Franschhoek is one of the oldest towns in South Africa. Its name – Afrikaans for "French Corner" – harks back to the 17th century when the land was originally settled by Huguenot refugees. Thanks to the Huguenots, by the 1700s the valley slopes here were covered with vines, most of which still have their French names today. Over the following centuries, age-old wine making techniques, as well as ideal local growing conditions, created what is now one of the most exciting wine making regions in the world.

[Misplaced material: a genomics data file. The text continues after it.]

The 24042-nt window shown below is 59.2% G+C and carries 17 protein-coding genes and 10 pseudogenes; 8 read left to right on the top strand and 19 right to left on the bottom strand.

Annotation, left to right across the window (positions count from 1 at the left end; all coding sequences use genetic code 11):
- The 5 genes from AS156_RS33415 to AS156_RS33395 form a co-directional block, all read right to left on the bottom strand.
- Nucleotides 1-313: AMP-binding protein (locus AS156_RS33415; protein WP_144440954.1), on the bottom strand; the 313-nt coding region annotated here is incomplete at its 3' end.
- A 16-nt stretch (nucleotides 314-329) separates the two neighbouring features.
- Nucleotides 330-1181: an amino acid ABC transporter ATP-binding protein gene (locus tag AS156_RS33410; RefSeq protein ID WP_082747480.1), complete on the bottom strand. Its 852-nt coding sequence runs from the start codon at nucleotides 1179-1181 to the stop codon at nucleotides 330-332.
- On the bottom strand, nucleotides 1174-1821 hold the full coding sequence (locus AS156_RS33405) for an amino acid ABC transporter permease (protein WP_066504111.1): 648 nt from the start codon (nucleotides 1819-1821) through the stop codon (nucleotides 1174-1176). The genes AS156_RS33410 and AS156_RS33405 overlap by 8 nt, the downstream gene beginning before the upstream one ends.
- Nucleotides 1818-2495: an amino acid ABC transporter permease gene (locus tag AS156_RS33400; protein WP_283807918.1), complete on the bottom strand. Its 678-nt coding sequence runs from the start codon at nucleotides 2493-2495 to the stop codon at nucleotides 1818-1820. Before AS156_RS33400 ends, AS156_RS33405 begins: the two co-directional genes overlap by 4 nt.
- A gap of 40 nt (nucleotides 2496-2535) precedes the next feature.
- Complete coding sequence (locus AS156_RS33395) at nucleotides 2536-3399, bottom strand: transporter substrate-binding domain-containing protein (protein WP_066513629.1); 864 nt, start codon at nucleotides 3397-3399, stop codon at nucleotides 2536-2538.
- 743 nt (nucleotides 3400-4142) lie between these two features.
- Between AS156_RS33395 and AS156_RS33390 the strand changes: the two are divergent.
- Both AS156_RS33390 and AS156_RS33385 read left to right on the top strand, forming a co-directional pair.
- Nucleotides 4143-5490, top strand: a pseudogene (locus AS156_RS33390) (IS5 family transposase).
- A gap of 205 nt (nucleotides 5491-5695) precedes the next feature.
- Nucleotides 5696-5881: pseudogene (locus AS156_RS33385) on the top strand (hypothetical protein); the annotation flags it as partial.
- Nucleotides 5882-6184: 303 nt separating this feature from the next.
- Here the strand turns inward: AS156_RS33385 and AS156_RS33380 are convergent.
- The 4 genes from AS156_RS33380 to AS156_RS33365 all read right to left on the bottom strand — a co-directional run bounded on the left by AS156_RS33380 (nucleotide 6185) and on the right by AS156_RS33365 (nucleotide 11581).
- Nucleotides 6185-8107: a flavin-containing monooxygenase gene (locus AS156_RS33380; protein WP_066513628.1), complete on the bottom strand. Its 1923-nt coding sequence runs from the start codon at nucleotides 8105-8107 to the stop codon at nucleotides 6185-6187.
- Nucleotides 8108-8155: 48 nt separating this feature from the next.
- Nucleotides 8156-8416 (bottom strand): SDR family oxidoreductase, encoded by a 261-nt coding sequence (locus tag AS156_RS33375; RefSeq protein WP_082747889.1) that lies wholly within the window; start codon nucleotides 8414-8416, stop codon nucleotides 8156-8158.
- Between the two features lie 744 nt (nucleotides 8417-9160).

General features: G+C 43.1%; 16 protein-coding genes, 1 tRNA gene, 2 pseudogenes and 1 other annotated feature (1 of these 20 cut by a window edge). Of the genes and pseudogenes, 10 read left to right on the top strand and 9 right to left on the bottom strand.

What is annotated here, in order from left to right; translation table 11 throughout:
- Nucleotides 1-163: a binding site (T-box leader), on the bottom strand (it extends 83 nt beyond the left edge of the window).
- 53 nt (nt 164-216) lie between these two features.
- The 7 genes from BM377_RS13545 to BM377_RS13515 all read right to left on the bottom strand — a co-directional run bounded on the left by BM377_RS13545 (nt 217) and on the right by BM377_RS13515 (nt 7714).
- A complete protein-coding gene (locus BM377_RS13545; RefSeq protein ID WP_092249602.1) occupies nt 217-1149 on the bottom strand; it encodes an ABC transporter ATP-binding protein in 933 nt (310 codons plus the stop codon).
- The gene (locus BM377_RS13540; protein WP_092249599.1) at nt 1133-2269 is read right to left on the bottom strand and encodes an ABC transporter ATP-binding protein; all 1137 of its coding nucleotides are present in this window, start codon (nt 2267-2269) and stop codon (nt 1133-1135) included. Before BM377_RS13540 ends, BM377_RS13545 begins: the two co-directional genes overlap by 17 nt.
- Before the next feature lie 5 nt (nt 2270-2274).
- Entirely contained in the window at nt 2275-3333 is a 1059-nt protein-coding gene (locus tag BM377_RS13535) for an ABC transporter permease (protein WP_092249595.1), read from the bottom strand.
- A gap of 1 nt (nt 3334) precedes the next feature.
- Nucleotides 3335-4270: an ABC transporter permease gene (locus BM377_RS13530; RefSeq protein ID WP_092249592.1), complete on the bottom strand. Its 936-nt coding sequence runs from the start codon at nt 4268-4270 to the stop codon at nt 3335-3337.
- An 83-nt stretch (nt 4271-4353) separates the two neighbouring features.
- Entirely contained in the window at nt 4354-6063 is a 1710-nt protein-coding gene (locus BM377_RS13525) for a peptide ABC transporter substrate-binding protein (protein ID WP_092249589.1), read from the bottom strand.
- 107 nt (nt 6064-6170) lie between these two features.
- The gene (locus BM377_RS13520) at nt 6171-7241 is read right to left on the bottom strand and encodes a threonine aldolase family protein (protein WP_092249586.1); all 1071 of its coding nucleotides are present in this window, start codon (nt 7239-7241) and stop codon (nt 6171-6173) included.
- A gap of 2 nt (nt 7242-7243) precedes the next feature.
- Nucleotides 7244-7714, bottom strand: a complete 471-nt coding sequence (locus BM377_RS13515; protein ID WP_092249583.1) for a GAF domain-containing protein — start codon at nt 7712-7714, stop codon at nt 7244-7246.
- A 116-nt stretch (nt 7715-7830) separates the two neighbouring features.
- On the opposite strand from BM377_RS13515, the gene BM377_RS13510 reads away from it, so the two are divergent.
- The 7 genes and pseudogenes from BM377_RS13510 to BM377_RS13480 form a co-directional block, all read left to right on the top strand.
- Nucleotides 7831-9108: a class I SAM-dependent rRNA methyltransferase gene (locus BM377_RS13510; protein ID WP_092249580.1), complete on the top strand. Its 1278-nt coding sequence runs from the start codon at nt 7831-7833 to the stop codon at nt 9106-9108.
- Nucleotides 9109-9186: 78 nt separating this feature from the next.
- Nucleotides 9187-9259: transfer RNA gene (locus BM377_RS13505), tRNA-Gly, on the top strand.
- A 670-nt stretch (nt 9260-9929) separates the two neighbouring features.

Despite its burgeoning wine industry, the area was a sleepy country retreat until 1904 when the Franschhoek branch line brought locomotive power to this part of the Western Cape. Today, you can follow the path of the original branch line on the Franschhoek Wine Tram, which travels along a picturesque route between wine estates.
In the years after 1904, the natural beauty, exceptional weather and ease of travel to Cape Town gradually formed Franschhoek into the sought after address it is now. As the reputation of the vineyards spread, gastronomy followed - up to 8 of South Africa’s Top 100 restaurants are located in Franschhoek, perfect partners to the more than 40 extraordinary wine cellars.